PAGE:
Dear Activist Friends,
Yesterday, five of us – G R Vora, Sunil Ahya, Meenal Rege, Mohammed Afzal and I – went and met Justice (Retired) PB Sawant at his residence in Pune. We were joined by Justice (Retd) BG Kolse Patil, with whom I had discussed our agenda earlier on phone. We had this meeting to discuss how to build a citizen’s movement for better judicial accountability, and the role that Justice Sawant & Kolse Patil could play in inspiring and spearheading such a movement to reform the judiciary.
Currently, the Judicial Reforms discussion is confined to the conference halls and judicial reforms thinktanks run by experts such as Prashant Bhushan. For the purpose of bringing this movement out into the public domain, we discussed naming our campaign ‘Tareekh Pe Tareekh’, as it is something that common man easily relates with the judiciary.
(L to R: G R Vora, Mohd Afzal, Krish, Meenal Rege, Justice P B Sawant, Sunil Ahya and B G Kolse Patil.)
POINTS THAT WE DISCUSSED:
• If there is no timely justice, there is no rule of law, which means that there is no democracy.
• Clean administration in the judiciary is an urgent need. Currently, this is a neglected area as chief justices of high courts have their eyes on advancing their careers. Improving court administration does not win them brownie points for being elevated to the Supreme Court.
• Don’t slavishly address judges & magistrates as Your Lordship, Your Worship etc. (Say Sir instead.) Advocates’ associations must pass the necessary resolutions to stop the colonial practice of fawning before judges.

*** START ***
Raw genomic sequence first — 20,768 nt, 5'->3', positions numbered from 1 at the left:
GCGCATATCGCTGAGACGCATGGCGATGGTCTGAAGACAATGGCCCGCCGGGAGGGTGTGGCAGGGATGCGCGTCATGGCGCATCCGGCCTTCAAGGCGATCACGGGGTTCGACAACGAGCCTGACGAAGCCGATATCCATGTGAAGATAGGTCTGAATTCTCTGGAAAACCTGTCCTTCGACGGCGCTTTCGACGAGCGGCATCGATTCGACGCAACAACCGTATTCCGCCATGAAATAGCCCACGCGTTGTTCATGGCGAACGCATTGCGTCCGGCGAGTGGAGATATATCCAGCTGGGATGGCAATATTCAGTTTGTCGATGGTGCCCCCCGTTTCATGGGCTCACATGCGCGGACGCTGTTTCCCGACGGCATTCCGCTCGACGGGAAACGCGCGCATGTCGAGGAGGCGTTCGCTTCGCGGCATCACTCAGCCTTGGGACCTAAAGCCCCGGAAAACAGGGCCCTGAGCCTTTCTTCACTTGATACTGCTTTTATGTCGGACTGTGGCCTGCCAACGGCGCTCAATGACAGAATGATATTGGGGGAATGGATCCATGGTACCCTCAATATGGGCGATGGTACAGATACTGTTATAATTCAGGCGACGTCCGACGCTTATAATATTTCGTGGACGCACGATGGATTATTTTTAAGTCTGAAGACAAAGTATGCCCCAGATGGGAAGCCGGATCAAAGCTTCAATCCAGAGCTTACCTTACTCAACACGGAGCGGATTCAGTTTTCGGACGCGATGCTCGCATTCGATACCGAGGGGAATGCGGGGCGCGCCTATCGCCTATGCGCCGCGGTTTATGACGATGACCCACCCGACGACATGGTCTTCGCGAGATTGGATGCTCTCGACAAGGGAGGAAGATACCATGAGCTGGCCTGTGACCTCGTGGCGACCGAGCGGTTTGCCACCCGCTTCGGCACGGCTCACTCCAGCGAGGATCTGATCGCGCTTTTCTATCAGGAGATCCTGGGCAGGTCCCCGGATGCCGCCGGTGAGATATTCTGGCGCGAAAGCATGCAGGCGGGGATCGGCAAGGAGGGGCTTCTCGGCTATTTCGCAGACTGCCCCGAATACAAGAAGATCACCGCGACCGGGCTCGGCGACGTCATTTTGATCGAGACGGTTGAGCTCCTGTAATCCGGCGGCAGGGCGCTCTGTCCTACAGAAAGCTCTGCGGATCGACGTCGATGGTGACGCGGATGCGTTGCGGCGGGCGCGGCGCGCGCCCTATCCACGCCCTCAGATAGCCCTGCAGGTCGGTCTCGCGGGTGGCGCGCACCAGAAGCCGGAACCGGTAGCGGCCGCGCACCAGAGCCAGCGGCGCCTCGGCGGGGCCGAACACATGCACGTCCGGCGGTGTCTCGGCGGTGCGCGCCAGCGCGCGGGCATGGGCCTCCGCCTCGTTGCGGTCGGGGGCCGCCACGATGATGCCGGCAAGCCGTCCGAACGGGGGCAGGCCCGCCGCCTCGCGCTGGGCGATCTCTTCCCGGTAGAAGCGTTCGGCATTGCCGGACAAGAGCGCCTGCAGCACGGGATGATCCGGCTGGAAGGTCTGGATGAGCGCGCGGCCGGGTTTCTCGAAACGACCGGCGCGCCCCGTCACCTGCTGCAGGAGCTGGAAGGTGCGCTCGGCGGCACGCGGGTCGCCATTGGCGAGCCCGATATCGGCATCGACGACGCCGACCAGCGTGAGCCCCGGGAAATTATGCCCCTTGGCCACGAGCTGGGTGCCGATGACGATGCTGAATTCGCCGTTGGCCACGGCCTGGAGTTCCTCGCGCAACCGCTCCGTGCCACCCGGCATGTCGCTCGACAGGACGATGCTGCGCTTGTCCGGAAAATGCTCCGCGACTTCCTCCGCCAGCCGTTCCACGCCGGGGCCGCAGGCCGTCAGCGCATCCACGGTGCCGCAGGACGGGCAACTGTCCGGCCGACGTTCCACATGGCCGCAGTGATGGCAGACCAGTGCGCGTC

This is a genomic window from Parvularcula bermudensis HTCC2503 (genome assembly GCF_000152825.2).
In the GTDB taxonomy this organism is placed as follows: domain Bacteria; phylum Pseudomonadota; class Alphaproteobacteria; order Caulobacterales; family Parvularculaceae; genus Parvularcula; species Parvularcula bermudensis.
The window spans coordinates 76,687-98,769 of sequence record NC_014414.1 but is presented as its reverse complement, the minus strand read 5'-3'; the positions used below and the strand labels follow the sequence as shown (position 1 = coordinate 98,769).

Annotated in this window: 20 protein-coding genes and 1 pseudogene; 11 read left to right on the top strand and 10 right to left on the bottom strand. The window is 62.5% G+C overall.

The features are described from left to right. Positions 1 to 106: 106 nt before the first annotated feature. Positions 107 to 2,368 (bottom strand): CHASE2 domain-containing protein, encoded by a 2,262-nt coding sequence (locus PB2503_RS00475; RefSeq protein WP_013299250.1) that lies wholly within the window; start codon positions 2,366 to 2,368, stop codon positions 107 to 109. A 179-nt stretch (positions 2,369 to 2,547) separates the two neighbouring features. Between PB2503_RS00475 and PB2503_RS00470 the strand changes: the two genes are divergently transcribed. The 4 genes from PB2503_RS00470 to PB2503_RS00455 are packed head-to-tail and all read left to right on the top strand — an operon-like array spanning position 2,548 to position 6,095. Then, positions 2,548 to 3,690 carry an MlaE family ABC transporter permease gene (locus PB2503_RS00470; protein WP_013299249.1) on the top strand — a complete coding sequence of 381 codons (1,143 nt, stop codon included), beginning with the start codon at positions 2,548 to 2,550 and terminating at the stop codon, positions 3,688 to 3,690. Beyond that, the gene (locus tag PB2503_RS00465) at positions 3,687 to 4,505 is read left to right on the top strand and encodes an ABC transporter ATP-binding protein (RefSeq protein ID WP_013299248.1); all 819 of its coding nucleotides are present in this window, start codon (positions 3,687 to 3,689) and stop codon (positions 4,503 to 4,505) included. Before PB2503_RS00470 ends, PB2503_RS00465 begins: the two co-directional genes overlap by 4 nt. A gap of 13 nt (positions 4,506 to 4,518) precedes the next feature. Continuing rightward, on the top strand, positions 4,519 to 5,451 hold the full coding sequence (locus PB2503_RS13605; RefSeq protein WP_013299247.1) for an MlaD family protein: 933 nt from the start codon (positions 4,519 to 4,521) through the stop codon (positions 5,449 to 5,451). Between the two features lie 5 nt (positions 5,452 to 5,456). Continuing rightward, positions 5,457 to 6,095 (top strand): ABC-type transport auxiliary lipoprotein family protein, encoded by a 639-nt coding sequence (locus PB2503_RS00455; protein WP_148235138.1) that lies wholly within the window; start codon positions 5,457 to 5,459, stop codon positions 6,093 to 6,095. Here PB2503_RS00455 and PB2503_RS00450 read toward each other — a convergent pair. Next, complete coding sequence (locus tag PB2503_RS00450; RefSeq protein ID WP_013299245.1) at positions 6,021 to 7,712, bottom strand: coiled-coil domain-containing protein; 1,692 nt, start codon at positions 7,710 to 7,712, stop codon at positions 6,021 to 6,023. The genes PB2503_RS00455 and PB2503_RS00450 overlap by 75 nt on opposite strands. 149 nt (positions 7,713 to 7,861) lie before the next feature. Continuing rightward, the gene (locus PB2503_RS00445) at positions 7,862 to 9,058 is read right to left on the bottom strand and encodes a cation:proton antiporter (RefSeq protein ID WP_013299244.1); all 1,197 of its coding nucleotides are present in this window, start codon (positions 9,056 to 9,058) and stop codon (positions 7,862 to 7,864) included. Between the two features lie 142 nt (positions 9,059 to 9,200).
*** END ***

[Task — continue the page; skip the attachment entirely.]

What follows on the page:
• Cleanly criticizing what judges do in administrative capacity is not Contempt of Court. Pointing out the judge’s administrative lapses is within every citizen’s rights – but do so with all propriety.
• Each judge has the necessary authority to streamline the procedural aspects and functioning of his own court, and to device methods of clearing backlogs etc. Each judge is responsible for administering his own court efficiently. Tell him so! Remind him, gently but persistently.
• After a judgment is delivered, anybody may analyze and criticize it, as long as he does not impute motives to the judge or indulge in name-calling. Clean criticism is also not Contempt of Court. Judgments may be criticized on the basis of factual errors, and errors of legal reasoning.
• We fearlessly criticize the prime minister and the government to death, but we can’t give a word of feedback to Judiciary, arguably India’s main bottleneck! For judicial reform to happen, this needs to change.
• The citizens’ blind and unreasoned fear of judiciary’s Contempt powers is paralyzing the Judicial Reforms agenda. People are just not speaking up. This needs to change. Activists and the public must speak out for Courts to become more accessible and responsive to people’s needs.
• Activists must educate common people to lose their fear of Contempt of Court and speak out in a clear voice for judicial reforms.
• Is there any real difference between judiciary in colonial era and now? Our courts & law equate activism and people’s agitation with criminal actions, sedition etc. – which is what the British used to do. This must change.
• It is not Contempt to point out to judges that there is corruption among the court staff, and in specific departments such as the court registry and the department that prepares cause-lists. It is dereliction of duty on the part of judges to let corruption flourish under their very noses, while turning a blind eye.